President Barack Obama’s announcement of his offer to arm and help Syrian rebels fight against the Islamic State (ISIS/ISIL) may have triggered a surge in recruitment for the terrorist group.
The Syrian Observatory for Human Rights, an NGO specializing in the region, reported that more than 162 jihadists joined the group after the September 10 speech. The majority are Syrians; however, four new recruits are Australian, and fifteen are from neighboring Turkey, a NATO country.
The Observatory said the majority of the new recruits are in the Aleppo province, which is in north Syria and around 125 miles from the Turkey border. The Islamic State moved west from Raqqa and Deir al-Zor to capture “territory from other insurgents and occupying strategic hilltops,” stated Rami Abdulrahman, who presides over the Observatory. The CIA estimates that the Islamic State contains around 30,000 members, but Abdulrahman said there are at least 50,000 fighters. The majority of the Syrian recruits were part of Jabhat al-Nusra, “al Qaeda’s official affiliate in the Syrian war and a rival of Islamic State.”
Turkey President Recep Tayyip Erdogan and his AK Party have a well-developed reputation for anti-Semitism and anti-Israeli policies, but one Islamic State fighter claimed they also fund the jihadists.
“Turkey paved the way for us. Had Turkey not shown such understanding for us, the Islamic State would not be in its current place. It [Turkey] showed us affection. Large [numbers] of our mujahedeen received medical treatment in Turkey,” said an unidentified man. “We do not have the support of Saudi Arabia, but many Saudi families who believe in jihad do assist us. But anyhow, we will no longer need it, soon.”
Turkey did not secure its borders when the rebels in Syria rose up against President Bashar al-Assad. Erdogan and his cronies made it known they supported the rebels. In fact, many people from the West crossed into Syria through Turkey to join the Islamic State. The 16-year-old twins, Salma and Zahra Halane, left their Manchester home in England and snuck into Syria through Turkey to reunite with their older brother, who is a fighter with the terrorists. CNN featured the country’s secret jihad route to Syria.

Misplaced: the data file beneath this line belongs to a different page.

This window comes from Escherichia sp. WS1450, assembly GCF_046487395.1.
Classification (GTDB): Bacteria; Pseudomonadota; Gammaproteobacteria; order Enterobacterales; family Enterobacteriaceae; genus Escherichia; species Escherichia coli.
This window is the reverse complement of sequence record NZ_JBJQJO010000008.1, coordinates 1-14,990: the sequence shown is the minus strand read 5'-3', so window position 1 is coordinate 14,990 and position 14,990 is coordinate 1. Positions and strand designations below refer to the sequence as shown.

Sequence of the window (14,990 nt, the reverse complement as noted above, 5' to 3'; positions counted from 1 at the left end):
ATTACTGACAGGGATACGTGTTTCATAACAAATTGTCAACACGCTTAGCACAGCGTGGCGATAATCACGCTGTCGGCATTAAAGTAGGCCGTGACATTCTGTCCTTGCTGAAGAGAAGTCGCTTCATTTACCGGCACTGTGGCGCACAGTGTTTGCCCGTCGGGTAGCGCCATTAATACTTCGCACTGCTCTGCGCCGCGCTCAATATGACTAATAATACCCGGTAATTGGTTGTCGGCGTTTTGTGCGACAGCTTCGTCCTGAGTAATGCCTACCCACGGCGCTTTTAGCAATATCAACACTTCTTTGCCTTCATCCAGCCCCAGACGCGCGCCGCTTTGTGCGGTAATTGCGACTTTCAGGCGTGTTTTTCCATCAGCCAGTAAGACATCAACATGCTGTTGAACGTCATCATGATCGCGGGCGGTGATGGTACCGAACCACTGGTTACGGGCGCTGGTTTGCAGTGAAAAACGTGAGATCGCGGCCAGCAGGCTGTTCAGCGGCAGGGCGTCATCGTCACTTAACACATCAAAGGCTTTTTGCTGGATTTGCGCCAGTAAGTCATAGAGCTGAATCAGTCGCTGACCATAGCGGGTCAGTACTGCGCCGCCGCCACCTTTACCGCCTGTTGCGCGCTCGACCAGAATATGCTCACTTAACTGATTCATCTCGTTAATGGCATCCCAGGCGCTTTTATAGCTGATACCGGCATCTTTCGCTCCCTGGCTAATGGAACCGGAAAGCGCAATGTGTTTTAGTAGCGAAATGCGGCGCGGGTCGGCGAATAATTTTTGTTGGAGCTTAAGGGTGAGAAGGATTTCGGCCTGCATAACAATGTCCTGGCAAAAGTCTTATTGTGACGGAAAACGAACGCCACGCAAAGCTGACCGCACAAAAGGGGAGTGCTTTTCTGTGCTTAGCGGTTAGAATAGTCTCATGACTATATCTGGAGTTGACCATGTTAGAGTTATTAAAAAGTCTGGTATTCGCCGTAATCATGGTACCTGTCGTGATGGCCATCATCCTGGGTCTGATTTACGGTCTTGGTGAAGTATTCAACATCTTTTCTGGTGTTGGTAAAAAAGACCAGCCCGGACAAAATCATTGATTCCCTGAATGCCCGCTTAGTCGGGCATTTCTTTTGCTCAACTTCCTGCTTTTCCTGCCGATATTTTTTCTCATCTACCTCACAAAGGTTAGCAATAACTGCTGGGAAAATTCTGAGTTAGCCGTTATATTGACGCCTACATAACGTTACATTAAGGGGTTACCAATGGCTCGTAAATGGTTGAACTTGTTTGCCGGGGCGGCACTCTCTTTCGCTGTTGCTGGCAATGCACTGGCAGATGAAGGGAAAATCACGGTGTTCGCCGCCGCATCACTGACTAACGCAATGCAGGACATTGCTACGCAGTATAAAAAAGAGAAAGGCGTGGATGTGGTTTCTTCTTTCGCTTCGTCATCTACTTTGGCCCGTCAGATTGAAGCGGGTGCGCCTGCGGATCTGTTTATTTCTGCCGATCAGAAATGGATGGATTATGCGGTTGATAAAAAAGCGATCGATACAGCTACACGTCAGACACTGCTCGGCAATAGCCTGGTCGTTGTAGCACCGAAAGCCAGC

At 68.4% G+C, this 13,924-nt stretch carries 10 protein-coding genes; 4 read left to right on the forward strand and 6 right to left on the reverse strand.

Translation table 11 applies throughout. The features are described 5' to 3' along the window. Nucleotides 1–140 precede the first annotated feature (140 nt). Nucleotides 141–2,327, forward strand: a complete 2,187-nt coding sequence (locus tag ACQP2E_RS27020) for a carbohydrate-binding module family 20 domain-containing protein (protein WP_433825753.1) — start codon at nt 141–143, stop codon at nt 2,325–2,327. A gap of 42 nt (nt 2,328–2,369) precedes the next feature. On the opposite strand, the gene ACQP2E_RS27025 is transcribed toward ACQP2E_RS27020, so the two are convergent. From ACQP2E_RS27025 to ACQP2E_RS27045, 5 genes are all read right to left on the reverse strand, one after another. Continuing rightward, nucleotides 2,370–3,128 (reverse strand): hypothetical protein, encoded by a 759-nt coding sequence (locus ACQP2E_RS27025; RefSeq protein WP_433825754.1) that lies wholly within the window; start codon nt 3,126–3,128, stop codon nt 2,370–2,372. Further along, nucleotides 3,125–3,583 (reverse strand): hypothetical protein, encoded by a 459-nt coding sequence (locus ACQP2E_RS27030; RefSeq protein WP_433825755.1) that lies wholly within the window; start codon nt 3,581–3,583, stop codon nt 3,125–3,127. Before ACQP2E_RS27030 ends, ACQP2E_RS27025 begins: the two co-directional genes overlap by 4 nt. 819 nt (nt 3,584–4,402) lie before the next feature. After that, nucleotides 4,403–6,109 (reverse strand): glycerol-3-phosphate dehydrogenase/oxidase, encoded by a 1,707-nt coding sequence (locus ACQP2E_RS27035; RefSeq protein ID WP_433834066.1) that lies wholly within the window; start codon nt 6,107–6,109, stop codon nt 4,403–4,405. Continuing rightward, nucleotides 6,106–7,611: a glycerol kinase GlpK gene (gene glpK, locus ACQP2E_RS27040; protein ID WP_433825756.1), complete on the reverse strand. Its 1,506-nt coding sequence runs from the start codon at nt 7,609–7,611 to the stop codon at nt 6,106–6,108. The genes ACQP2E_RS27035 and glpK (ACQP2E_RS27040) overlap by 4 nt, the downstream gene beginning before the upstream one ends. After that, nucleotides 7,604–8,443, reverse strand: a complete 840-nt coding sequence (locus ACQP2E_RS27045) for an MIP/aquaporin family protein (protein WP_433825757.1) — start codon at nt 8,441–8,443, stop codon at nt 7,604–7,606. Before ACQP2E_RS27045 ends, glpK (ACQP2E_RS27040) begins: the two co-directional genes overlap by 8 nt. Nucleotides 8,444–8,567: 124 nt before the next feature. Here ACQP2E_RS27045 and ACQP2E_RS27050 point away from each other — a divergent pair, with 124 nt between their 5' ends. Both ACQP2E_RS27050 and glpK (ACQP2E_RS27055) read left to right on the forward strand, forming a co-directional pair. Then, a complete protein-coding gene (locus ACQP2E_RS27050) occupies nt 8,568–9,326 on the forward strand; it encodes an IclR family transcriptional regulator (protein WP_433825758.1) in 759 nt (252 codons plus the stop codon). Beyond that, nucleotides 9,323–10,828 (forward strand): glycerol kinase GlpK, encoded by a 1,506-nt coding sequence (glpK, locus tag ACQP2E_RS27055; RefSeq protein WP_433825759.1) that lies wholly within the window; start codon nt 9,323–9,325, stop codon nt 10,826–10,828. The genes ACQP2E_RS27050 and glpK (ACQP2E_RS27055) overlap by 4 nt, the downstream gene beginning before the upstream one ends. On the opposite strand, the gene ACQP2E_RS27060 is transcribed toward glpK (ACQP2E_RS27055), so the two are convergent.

In August, Turkey admitted over 1,000 Turkey nationals joined ISIS. Outside of Arabs, Turkey has the most nationals in the group. One Istanbul-based charity was forced to “suspend its activities after it was criticized for using an insignia adopted by the ISIL.” Hacibayram is right in the middle of the capital Ankara’s tourist district, but residents say it is a hot spot for Islamic State recruits. The capital is almost 500 miles from the Syrian border.
“It began when a stranger with a long, coarse beard started showing up in the neighborhood,” said Arif Akbas, the neighborhood’s leader. “The next thing we knew, all the drug addicts started going to the mosque.”
One man, who asked The New York Times to call him Can, was one of those recruited to join the Islamic State. He said he participated in public executions, but he did not become a full member until he buried a man alive.
“When you fight over there, it’s like being in a trance,” he said. “Everyone shouts, ‘God is the greatest,’ which gives you divine strength to kill the enemy without being fazed by blood or splattered guts.”
Hacibayram resident Mehmet Arabaci told the Times the children in the neighborhood need more help. They found pictures on the Internet of Ozguzhan Gozlemcioglu, one of the first men from the area to join the Islamic State.
“There are now seven mosques in the vicinity, but not one school,” he said. “The lives of children here are so vacant that they find any excuse to be sucked into action.”
A 14-year-old was recruited from Hacibayram and injured in Raqqa. His father and the community noticed the government showed no emotion or effort to find out what happened to the boy and how he ended up in Syria. Aaron Stein with the Royal United Services Institute said there are recruitment centers for these young men.
“There are clearly recruitment centers being set up in Ankara and elsewhere in Turkey, but the government doesn’t seem to care,” he stated. “It seems their hatred for Bashar al-Assad and their overly nuanced view of what radical Islam is has led to a very short–and narrow-sighted policy that has serious implications.”